If we say don't do that because we are talking, then I think we are being hypocrites and not being faithful to our own people.
    So we would like to encourage—but we wanted to ask through you, the Canadian government, and through your federally funded institutions—that it's important for them to consult with us. They can consult us in the corridor, they can consult us in the coffee shops, it doesn't matter. But if you really want to help Tibetans, don't listen to the Chinese government in Beijing.
    It's very important that you consult with us. Also, it is our hope that at least some of this aid will start going through NGOs, because the bilateral is not only with China. With many countries, when it's bilateral, a lot of that money doesn't really trickle down to the recipients, unfortunately, in much of the third world. Maybe this is not a politically correct word, but in the future we would like substantial funding to go through NGOs, which are accountable—NGOs whose books will be audited and whose activities could be questioned by people such as you and us.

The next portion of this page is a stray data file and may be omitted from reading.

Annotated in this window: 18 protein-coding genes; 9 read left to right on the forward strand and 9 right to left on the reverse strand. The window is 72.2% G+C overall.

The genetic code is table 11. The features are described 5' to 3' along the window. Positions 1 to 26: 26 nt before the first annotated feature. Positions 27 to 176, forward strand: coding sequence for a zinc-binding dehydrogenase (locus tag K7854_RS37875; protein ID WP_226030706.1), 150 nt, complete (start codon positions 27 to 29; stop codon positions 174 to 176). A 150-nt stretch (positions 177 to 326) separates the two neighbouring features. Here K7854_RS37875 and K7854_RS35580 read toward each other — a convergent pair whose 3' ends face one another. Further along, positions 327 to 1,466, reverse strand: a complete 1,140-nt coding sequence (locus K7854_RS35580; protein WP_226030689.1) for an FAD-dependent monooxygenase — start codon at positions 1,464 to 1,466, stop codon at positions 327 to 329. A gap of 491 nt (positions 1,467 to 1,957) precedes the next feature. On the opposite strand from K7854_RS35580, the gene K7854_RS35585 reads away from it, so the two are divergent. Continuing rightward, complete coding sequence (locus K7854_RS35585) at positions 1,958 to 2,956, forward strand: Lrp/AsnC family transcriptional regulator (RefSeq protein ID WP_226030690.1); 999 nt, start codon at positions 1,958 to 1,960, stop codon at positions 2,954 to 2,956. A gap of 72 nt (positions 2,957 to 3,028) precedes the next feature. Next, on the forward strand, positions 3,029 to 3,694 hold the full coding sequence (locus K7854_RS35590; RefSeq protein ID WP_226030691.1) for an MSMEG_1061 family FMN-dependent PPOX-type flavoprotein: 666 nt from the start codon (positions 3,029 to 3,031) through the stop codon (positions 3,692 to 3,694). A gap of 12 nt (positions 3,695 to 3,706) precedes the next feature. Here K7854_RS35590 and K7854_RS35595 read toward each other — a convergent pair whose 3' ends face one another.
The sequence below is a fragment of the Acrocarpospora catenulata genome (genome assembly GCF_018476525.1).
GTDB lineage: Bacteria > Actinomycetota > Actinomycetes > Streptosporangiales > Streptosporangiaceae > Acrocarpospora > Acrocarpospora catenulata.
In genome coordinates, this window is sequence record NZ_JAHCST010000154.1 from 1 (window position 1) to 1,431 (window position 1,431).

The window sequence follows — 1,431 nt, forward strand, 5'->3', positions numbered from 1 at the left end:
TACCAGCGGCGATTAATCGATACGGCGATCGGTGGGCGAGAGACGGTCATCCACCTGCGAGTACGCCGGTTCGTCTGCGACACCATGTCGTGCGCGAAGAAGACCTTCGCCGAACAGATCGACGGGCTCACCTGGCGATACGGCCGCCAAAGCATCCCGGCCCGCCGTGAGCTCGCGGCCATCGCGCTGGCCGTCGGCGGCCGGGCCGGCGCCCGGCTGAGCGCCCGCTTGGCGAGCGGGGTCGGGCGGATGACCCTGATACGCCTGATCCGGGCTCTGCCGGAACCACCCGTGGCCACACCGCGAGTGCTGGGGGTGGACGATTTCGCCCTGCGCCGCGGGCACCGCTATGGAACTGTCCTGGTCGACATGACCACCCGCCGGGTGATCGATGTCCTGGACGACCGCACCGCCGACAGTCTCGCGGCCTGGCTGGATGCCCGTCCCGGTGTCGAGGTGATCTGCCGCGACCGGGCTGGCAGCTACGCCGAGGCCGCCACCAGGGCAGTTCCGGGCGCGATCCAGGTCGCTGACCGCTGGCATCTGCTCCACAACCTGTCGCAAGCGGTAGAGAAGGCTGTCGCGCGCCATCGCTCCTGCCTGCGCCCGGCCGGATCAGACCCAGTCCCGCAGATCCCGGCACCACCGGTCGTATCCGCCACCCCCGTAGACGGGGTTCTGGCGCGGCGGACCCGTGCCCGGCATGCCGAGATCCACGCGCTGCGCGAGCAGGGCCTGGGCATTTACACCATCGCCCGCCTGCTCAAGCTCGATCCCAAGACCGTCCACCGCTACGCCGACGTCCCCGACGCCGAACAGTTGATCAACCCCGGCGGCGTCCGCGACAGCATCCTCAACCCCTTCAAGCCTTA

So this is our hope, and we also hope to be able to share these things with people in government.
    That's very useful testimony.
    We'll pass now to Mr. Sorenson.
    I certainly want to thank both of you for appearing before our committee today. I guess when we have people come to appear as witnesses before a committee, there are a couple of different reasons why we might have them. First of all, as a committee we want to understand the situation; we want to be educated on a certain subject; we want to know what's going on in your area of expertise and to get your experiences and to learn from them. But the other objective is to move us to do something. Certainly as a committee we want to understand and learn, but we also want to be provoked to action. I guess that would be one of my questions. What action would you want to see us take? You've already mentioned in response to Madame St-Hilaire's question that engagement by parliamentarians has been fairly positive. That is the driver of this thing primarily; governments sometimes go a little slower, or are hesitant and reluctant.
    So what specifics would you like to see happen here in this committee? Canada does have somewhat of an historical relationship with the exiled leaders and the power they represent. But when we think about what's happening in Tibet and with the Buddhists, there are some countries that.... Maybe I'm wrong in assuming this, but I think India, for example, because of its proximity, has been very active on issues with Tibet. So I want more clarification as to what they do compared with what we do. The United States has come out very strongly on Tibetan Buddhist issues and on humanitarian violations with China and them. Some European countries—